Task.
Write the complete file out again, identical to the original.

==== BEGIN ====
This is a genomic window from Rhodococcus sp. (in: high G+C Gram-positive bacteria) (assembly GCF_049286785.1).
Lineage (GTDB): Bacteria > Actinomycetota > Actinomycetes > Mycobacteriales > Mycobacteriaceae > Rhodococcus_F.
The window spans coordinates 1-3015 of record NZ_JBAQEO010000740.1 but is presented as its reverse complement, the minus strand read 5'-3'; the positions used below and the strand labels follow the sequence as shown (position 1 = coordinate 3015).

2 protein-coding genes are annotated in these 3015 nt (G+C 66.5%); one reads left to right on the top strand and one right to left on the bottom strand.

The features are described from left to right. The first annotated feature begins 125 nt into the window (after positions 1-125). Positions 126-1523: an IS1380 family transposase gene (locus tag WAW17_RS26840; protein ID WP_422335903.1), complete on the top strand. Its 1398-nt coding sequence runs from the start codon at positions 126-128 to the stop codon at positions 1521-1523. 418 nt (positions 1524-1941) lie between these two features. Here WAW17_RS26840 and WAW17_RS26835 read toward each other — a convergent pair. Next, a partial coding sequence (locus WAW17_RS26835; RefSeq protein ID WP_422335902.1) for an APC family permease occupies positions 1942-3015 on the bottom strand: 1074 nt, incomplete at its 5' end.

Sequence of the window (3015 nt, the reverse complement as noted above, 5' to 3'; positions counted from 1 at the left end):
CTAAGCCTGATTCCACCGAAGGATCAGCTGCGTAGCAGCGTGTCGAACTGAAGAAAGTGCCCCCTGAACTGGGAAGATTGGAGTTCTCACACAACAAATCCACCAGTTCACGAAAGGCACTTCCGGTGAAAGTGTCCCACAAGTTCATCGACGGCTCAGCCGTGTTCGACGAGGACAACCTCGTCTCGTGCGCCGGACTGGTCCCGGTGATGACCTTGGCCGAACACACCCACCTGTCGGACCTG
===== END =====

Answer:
This is a genomic window from Rhodococcus sp. (in: high G+C Gram-positive bacteria) (assembly GCF_049286785.1).
Lineage (GTDB): Bacteria > Actinomycetota > Actinomycetes > Mycobacteriales > Mycobacteriaceae > Rhodococcus_F.
The window spans coordinates 1-3015 of record NZ_JBAQEO010000740.1 but is presented as its reverse complement, the minus strand read 5'-3'; the positions used below and the strand labels follow the sequence as shown (position 1 = coordinate 3015).

2 protein-coding genes are annotated in these 3015 nt (G+C 66.5%); one reads left to right on the top strand and one right to left on the bottom strand.

The features are described from left to right. The first annotated feature begins 125 nt into the window (after positions 1-125). Positions 126-1523: an IS1380 family transposase gene (locus tag WAW17_RS26840; protein ID WP_422335903.1), complete on the top strand. Its 1398-nt coding sequence runs from the start codon at positions 126-128 to the stop codon at positions 1521-1523. 418 nt (positions 1524-1941) lie between these two features. Here WAW17_RS26840 and WAW17_RS26835 read toward each other — a convergent pair. Next, a partial coding sequence (locus WAW17_RS26835; RefSeq protein ID WP_422335902.1) for an APC family permease occupies positions 1942-3015 on the bottom strand: 1074 nt, incomplete at its 5' end.

Sequence of the window (3015 nt, the reverse complement as noted above, 5' to 3'; positions counted from 1 at the left end):
CTAAGCCTGATTCCACCGAAGGATCAGCTGCGTAGCAGCGTGTCGAACTGAAGAAAGTGCCCCCTGAACTGGGAAGATTGGAGTTCTCACACAACAAATCCACCAGTTCACGAAAGGCACTTCCGGTGAAAGTGTCCCACAAGTTCATCGACGGCTCAGCCGTGTTCGACGAGGACAACCTCGTCTCGTGCGCCGGACTGGTCCCGGTGATGACCTTGGCCGAACACACCCACCTGTCGGACCTG